ajb ajb - 1 year ago 83
Java Question

What rule prohibits this nested class reference?

I know this is illegal, but I haven't been able to find the rule(s) in the JLS that make it so. I've scoured Chapter 8 but haven't found anything.

public class C1 {
public class C2 {

public class C3 extends C1.C2 {

from the command line gives me "an enclosing instance that contains C1.C2 is required"; Eclipse says "No enclosing instance of type C1 is available due to some intermediate constructor invocation".

What language rules make this illegal, exactly? [Note: There are a number of StackOverflow questions about this error message, but the ones I've seen all involve an error on a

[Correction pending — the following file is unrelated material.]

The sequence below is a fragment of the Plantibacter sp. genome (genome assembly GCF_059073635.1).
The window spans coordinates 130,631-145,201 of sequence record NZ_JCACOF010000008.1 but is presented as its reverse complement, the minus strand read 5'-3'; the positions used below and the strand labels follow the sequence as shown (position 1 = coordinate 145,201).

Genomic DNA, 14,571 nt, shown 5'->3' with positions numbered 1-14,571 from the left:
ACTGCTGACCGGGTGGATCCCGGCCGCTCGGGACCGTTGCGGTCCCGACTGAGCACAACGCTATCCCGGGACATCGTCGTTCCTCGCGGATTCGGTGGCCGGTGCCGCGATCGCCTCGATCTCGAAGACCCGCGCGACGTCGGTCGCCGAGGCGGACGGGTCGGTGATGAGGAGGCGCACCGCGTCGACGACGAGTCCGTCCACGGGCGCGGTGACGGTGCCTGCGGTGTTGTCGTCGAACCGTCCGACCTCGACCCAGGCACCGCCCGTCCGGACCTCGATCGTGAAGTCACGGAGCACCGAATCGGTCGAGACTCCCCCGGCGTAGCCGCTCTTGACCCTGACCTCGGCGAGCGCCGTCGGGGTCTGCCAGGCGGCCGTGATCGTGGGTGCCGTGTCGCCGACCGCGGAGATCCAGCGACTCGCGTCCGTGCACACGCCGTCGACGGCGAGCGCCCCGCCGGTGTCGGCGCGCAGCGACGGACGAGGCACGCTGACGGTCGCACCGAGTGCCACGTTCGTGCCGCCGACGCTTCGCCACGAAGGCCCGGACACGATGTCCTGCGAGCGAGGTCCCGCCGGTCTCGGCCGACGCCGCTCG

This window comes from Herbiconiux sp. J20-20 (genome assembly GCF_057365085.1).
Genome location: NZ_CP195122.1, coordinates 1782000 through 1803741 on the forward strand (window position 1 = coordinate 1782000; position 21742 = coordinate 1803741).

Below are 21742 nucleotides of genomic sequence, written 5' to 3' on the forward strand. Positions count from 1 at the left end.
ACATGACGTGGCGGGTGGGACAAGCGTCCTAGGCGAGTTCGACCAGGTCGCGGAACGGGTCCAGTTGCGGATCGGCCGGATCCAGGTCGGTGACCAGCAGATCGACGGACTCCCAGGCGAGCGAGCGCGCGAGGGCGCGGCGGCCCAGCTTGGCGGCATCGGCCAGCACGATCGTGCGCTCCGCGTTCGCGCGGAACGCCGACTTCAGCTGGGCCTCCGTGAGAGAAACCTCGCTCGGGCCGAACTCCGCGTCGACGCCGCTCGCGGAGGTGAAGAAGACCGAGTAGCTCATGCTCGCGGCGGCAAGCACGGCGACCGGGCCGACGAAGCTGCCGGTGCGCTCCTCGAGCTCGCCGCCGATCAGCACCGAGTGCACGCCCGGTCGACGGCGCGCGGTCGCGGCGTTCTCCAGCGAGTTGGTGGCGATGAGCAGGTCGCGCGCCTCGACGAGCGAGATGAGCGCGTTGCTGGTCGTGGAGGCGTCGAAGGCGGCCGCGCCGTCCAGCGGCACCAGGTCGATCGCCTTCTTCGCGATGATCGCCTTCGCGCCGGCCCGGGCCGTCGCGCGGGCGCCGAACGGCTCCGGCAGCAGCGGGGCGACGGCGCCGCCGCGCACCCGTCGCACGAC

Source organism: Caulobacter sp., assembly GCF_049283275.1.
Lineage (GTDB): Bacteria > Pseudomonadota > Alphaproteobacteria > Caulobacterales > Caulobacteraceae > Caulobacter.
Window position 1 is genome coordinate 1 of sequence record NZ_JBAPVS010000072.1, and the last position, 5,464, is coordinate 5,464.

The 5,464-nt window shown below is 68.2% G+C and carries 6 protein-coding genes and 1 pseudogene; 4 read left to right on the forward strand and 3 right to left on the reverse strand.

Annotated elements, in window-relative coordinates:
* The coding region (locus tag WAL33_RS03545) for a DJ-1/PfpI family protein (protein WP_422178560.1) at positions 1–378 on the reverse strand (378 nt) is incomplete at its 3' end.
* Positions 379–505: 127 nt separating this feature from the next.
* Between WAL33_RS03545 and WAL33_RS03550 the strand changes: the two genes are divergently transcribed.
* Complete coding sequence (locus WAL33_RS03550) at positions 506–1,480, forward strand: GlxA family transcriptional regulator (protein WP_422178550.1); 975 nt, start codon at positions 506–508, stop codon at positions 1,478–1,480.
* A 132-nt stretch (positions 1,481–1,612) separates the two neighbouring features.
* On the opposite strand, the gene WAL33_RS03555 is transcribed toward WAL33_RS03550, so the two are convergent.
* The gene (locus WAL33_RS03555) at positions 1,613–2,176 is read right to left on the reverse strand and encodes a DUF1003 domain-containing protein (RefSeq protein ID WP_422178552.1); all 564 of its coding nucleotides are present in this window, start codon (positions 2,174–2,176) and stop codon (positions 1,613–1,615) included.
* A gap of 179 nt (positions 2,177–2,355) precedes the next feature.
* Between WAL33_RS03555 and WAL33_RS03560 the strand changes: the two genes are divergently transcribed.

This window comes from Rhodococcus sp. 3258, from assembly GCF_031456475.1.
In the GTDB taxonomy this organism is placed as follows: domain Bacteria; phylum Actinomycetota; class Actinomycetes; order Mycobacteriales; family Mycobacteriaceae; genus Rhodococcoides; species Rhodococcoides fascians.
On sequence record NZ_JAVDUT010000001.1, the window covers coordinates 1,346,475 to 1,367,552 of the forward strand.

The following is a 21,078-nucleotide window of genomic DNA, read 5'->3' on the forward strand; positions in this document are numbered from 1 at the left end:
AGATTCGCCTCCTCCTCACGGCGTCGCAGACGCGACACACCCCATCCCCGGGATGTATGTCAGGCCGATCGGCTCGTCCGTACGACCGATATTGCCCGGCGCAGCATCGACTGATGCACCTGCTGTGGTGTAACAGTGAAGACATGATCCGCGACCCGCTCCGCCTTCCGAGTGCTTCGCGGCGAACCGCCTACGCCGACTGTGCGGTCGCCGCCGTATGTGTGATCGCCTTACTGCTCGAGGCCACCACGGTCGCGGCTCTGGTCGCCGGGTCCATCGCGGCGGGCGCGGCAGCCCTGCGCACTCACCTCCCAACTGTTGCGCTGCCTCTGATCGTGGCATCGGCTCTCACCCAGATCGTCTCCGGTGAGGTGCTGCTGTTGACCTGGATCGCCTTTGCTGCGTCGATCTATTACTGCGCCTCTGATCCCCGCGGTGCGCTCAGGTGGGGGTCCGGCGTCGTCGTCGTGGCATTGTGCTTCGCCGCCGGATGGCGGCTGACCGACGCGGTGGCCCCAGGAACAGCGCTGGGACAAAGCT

; I'm asking why the class declaration is itself illegal.]

As a side question, is there any inherent reason why this needs to be illegal? It seems like things would work as long as
was always constructed with
x.new C3(...)
is a
(or subclass). Is there some other case that would cause problems if this class definition were allowed?

Answer Source

Because C2 is an inner class of C1, it is constructed bound to an instance of C1, but C3 is not enclosed by C1, so it does not by default have access to an instance of C1 to pass to its parent C2's constructor. It needs an explicit constructor that will provide an instance of C1 to C2:

public class C3 extends C1.C2 {
    public C3(C1 outer) {

The syntax outer.super() is called a qualified superclass constructor invocation.

This isn't necessary if C2 is made static.

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